Title: Assessment of island beach erosion due to sea level rise: The case of the Aegean Archipelago (Eastern Mediterranean)
Citation: NATURAL HAZARDS AND EARTH SYSTEM SCIENCES vol. 17 no. 3 p. 449-466
Publication Year: 2017
JRC N°: JRC102987
ISSN: 1561-8633
URI: http://www.nat-hazards-earth-syst-sci-discuss.net/nhess-2016-336/
DOI: 10.5194/nhess-2016-336
Type: Articles in periodicals and books
Abstract: The present contribution constitutes the first comprehensive attempt to (a) record the spatial characteristics of the beaches of the Aegean Archipelago (Greece), a critical resource for both the local and national economy; and (b) provide a rapid assessment of the impacts of the long- term and episodic sea level rise (SLR), under different scenarios. Spatial information and other attributes (e.g. presence of coastal protection works and backshore development) of the beaches of the 58 largest islands of the Archipelago were obtained on the basis of remote-sensed images available in the web. Ranges of SLR-induced beach retreats under different morphological, sedimentological and hydrodynamic forcing and SLR scenarios were estimated, using suitable ensembles of cross-shore (1-D) morphodynamic models. These ranges, combined with empirically-derived estimations of wave run up-induced flooding, were then compared with the recorded maximum beach widths, to provide ranges of retreat/erosion and flooding at the Archipelago scale. The spatial information shows that the Aegean beaches may be particularly vulnerable to mean (MSLR) and episodic SLRs due to: (i) their narrow widths (about 59 % of the beaches have maximum widths < 20 m); (ii) their limited terrestrial sediment supply; (iii) the substantial coastal development and (iv) limited existing coastal protection. Modeling results indeed project severe impacts under MSLR and storm surges, which by 2100 could be devastating. For example, under MSLR of 0.5 m (RCP4.5), a storm surge of 0.6 m is projected to result in complete erosion of between 31 and 88 % of all beaches (29 - 87 % of beaches currently fronting coastal infrastructure and assets), at least temporarily. It appears that, in addition to the significant effort and financial resources required to protect/maintain the critical economic resource of the Aegean Archipelago, appropriate coastal ‘set-back zone’ policies should also be adopted and implemented.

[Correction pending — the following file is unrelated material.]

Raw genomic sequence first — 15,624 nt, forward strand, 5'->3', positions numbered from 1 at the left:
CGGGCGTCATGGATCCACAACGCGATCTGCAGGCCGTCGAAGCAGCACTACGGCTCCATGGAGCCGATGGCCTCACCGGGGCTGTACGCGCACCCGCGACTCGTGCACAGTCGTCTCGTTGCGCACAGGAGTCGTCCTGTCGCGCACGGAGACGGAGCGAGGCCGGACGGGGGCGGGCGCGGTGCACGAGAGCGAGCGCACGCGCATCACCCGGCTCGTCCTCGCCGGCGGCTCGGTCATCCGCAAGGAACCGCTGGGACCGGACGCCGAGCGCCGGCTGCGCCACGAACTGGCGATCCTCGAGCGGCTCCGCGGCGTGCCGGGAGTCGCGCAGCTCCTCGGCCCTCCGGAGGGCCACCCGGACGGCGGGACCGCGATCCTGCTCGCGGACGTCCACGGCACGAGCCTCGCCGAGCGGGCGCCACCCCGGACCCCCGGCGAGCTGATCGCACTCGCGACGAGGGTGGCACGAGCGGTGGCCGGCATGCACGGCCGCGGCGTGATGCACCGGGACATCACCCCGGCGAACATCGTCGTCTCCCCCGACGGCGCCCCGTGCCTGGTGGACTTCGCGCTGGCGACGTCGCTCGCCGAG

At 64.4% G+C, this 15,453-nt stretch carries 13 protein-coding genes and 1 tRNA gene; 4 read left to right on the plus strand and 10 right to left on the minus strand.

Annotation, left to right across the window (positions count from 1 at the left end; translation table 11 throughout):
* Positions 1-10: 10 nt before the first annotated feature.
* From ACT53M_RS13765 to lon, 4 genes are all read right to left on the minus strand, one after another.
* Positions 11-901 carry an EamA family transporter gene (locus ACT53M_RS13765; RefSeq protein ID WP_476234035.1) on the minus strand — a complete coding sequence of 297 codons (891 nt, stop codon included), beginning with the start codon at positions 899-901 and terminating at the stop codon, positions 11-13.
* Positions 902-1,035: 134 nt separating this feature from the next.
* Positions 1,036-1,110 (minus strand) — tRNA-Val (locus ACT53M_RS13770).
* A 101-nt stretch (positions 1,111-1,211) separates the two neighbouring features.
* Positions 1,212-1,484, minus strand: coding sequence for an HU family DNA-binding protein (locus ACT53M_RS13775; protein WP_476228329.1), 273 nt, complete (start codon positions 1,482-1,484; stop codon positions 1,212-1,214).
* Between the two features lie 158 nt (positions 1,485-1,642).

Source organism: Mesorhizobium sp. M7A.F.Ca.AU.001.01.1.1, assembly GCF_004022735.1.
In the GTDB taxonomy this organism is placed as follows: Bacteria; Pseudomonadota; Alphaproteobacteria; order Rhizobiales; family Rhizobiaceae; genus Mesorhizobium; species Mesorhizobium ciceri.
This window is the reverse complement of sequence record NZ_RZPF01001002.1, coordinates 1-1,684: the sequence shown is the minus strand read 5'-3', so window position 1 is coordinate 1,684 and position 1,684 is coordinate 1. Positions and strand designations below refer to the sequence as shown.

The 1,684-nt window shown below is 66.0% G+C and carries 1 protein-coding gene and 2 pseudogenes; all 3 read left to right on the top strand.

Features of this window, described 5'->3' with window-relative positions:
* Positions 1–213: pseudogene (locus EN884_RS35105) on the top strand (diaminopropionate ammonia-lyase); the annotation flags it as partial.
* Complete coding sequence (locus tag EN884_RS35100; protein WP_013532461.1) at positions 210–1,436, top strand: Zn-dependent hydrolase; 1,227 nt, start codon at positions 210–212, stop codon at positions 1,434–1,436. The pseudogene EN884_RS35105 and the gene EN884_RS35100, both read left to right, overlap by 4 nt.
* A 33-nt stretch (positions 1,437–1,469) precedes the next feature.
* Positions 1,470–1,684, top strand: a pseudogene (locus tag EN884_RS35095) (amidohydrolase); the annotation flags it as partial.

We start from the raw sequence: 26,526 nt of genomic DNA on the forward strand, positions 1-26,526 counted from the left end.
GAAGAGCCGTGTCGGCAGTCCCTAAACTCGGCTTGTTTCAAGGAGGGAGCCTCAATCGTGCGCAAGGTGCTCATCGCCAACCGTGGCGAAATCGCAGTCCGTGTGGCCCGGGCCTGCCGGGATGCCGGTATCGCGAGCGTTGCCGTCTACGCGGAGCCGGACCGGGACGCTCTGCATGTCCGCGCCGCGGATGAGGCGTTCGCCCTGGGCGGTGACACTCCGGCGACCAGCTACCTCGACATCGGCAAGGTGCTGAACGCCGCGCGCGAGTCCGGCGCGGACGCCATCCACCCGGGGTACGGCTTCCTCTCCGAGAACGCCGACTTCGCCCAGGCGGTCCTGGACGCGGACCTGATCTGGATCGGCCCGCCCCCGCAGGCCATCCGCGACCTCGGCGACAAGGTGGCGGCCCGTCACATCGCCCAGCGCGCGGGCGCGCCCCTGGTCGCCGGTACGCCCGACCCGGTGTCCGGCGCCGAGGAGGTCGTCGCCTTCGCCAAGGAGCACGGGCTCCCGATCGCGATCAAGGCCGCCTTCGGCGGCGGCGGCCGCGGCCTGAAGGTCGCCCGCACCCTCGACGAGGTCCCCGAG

JRC Directorate:Space, Security and Migration

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